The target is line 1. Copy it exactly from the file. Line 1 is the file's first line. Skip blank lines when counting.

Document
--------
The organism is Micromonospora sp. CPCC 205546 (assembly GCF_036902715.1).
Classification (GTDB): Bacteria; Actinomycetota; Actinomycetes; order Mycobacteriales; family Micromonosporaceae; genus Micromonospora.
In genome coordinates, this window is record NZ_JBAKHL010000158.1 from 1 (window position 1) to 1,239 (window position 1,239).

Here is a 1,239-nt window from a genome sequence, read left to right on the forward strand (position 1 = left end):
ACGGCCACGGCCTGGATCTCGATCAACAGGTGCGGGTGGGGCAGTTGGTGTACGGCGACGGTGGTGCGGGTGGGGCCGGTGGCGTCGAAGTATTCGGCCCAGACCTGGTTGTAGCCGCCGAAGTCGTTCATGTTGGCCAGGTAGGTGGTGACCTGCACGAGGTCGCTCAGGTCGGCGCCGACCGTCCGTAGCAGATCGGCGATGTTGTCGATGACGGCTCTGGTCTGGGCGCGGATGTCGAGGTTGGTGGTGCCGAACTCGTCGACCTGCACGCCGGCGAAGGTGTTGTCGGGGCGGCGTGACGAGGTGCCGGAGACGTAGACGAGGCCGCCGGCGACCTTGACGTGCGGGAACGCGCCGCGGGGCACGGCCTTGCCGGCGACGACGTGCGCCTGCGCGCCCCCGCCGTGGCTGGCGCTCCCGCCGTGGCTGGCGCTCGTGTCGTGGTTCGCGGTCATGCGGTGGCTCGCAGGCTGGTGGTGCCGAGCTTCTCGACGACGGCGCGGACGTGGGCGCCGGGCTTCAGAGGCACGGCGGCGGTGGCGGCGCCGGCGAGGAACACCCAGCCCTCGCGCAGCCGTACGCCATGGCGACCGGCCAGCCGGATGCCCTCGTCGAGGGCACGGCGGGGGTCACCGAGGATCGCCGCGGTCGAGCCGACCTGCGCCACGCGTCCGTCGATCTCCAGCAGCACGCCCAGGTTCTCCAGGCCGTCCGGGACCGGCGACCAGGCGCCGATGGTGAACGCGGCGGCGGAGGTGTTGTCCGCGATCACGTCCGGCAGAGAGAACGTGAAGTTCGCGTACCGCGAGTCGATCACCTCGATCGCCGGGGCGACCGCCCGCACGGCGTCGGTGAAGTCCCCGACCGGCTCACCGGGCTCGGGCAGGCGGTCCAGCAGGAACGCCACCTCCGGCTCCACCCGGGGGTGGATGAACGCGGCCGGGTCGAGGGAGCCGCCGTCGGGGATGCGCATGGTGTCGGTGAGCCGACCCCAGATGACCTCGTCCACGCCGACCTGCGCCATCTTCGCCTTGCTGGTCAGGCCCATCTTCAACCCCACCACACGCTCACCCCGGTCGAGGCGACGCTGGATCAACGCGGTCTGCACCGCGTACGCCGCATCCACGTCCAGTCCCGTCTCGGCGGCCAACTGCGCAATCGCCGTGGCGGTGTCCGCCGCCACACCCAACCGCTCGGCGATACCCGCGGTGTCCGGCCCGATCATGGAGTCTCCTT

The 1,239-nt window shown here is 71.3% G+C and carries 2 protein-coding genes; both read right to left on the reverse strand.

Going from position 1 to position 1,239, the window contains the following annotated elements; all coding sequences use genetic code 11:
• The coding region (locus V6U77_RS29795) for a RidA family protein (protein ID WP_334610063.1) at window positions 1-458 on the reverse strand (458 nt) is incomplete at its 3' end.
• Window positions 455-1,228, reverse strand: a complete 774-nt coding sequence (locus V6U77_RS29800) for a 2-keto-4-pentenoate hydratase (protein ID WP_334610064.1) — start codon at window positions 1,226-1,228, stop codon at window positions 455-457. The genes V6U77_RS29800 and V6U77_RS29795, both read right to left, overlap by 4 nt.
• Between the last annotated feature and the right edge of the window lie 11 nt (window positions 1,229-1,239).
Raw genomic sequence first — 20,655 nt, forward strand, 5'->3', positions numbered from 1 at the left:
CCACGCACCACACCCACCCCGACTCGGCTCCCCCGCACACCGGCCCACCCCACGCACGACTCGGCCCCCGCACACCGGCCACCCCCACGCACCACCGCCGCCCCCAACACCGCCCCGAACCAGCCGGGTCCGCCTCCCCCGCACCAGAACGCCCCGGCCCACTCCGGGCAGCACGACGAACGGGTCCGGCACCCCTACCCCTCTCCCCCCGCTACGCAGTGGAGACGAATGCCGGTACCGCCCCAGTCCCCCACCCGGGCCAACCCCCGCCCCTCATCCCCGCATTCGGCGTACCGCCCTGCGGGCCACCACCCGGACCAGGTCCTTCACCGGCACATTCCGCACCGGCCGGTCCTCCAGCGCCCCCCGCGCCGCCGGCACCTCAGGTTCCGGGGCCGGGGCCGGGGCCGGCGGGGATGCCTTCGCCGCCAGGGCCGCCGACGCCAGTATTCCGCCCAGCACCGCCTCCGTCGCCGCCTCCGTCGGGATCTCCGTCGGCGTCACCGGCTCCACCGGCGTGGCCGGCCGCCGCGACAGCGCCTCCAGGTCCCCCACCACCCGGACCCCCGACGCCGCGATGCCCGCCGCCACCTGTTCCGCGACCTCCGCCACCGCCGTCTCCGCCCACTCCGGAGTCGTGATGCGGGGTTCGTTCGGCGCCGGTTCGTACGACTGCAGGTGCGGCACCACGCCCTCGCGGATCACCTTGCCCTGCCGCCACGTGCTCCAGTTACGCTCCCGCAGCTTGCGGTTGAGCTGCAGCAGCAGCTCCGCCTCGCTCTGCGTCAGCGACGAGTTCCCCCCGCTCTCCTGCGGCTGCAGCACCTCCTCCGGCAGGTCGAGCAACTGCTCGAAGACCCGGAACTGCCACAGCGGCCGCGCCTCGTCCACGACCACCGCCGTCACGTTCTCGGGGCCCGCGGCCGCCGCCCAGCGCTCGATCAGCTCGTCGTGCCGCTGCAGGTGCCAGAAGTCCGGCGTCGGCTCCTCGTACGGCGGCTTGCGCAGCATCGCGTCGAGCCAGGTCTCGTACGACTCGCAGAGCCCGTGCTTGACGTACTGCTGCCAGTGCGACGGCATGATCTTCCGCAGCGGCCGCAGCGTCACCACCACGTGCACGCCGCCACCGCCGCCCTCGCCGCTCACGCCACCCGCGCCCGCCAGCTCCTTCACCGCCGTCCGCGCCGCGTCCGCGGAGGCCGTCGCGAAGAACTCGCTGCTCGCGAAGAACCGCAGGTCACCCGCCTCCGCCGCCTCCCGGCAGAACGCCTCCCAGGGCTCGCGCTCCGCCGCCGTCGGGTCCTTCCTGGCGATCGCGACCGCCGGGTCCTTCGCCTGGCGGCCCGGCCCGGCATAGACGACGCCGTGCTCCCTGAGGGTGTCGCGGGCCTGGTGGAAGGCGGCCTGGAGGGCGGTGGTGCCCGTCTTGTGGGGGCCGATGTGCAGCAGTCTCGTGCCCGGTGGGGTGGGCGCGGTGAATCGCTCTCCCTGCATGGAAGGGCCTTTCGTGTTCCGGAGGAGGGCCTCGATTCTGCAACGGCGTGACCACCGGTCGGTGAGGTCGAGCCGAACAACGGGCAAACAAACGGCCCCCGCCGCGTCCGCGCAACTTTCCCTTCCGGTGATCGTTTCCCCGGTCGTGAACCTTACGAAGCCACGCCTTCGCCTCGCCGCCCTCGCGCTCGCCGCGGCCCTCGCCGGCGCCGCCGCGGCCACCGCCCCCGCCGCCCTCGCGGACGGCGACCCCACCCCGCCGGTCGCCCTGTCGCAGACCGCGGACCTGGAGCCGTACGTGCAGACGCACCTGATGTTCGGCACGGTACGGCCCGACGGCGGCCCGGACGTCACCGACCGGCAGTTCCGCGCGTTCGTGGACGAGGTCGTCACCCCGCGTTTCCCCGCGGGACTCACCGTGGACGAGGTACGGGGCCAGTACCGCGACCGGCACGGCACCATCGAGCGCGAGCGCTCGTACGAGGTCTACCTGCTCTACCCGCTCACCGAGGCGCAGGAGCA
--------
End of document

The organism is Micromonospora sp. CPCC 205546 (assembly GCF_036902715.1).